Wednesday, February 9, 2011

Deterrents to learning

In chapter 7 Graber discusses how the presentation of news stories can severely inhibit the viewer's ability to learn about the topic at hand. As she notes "The presentation of stories in disconnected television snippets complicates the task of making sense out of news stories and integrating them with existing knowledge, This is especially true when stories are complex, as are most reports about controversial public policies. People who feel that they cannot understand what is happening are discouraged from spending time reading or listening" (177).

This reminded me of a report that I heard on NPR the other day that addresses how statistics relating to our economy and stock market are relayed to the public through news reports. Basically, the take home point is that the dialogue surrounding the stock market is too abstract for the general public.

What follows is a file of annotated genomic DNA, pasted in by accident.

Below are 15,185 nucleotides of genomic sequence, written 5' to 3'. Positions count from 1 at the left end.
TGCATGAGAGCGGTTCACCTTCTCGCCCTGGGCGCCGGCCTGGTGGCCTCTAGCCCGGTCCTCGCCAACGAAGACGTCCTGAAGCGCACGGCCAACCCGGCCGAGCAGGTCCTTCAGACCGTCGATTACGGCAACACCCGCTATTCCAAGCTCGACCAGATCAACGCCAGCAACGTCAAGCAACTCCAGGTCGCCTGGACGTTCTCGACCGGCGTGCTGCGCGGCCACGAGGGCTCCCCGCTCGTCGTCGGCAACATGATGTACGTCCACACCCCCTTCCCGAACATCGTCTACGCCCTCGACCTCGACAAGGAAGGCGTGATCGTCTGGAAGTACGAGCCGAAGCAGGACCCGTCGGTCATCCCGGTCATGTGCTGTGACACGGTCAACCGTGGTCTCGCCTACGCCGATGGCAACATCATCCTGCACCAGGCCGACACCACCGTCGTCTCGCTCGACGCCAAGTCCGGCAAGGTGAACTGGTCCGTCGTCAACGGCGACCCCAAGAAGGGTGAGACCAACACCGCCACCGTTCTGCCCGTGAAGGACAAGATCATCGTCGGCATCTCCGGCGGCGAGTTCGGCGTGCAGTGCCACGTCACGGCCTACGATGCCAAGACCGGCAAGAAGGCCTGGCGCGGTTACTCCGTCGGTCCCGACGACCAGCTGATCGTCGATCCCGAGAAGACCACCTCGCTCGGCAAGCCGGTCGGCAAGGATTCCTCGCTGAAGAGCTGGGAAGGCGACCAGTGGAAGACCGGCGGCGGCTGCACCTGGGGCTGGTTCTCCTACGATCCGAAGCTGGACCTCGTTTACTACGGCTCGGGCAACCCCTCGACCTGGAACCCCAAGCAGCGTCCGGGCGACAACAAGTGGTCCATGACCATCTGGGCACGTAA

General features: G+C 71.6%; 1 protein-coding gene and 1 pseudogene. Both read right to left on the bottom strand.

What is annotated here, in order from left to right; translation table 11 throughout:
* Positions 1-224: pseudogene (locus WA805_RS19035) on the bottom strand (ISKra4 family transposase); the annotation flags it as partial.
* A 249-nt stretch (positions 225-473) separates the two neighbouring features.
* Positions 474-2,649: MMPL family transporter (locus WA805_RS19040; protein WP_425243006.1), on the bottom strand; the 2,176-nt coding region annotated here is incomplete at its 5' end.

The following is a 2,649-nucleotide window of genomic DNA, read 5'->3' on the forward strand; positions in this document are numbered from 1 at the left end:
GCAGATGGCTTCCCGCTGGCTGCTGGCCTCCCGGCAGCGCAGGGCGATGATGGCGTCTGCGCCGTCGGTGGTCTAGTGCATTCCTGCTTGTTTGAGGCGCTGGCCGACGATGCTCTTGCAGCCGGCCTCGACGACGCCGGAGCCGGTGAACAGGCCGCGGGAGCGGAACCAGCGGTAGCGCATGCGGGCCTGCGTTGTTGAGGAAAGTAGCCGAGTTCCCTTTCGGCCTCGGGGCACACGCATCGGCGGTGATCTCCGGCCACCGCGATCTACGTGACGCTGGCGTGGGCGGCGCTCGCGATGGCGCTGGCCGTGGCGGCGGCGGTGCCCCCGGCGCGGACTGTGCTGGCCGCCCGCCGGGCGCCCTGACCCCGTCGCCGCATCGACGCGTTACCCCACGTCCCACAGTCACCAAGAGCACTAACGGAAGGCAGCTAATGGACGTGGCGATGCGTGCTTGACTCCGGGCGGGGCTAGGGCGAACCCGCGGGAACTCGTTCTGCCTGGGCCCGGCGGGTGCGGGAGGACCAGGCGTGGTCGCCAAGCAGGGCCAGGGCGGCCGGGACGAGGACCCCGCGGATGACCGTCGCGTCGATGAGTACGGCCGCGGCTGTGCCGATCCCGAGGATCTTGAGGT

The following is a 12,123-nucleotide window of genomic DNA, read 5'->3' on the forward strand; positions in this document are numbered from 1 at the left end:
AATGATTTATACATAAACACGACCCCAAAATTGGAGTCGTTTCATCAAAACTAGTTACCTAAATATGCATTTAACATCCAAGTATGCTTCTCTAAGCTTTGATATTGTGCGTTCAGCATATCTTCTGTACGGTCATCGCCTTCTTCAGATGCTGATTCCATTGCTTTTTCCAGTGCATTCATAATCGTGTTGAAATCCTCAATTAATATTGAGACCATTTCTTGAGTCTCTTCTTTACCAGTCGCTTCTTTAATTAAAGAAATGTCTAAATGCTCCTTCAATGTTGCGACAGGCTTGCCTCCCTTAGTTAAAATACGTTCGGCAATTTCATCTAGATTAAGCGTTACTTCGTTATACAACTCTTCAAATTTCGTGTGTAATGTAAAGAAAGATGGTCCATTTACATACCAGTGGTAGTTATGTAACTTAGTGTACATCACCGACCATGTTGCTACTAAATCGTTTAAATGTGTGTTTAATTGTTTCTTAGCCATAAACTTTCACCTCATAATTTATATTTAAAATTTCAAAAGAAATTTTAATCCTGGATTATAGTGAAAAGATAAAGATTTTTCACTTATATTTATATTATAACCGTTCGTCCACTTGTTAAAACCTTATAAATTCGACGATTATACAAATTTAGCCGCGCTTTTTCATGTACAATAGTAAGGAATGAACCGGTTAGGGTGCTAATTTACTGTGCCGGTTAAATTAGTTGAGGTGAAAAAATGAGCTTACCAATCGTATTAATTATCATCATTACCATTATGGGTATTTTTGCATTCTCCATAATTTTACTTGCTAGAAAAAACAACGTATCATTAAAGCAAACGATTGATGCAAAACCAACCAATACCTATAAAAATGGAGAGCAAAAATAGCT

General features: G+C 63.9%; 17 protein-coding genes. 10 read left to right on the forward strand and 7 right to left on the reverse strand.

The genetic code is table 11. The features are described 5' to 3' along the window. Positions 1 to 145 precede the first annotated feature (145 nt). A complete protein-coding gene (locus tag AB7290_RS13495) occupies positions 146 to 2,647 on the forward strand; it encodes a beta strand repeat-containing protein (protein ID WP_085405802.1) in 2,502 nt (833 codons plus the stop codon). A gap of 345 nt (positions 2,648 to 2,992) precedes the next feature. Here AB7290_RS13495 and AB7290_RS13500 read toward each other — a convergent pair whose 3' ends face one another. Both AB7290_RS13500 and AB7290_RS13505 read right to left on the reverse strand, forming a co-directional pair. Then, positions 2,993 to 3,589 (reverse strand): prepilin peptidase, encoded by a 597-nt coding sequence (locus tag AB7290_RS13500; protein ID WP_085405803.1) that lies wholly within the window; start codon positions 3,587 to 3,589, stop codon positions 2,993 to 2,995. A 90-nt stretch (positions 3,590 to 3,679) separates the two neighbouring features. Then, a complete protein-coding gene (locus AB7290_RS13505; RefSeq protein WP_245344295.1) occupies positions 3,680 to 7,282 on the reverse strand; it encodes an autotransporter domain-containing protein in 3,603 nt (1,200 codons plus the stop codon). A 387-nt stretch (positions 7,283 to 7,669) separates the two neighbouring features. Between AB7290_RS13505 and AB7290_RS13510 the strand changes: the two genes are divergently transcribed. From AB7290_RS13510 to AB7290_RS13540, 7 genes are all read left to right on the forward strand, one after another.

Full transcript here: http://www.npr.org/2011/01/28/133293515/What-Does-Dow-12-000-Mean-For-The-Economy

Chris Arnold: If you'd turned on the financial news channel CNBC this week, you might have found yourself wishing that you had a translator. Most people can wrap their head around the Dow Industrials Average, but after that, things can get a lot more complicated pretty fast.

Unidentified woman: What would you advise to do right now, Dave?

Dave: I'm seeing a lot of volume picking up in the VSX, which is the Vick's short-term ETF. But I would also recommend playing some reversion to the mean.

Arnold: This is really confusing.

Dave: Maybe start taking some money out of the queues. You know, but why don't we rotate maybe into the KB, to the money center banks or the IYR, the wreaths. We're starting to see renewed confidence in the CNBS market...

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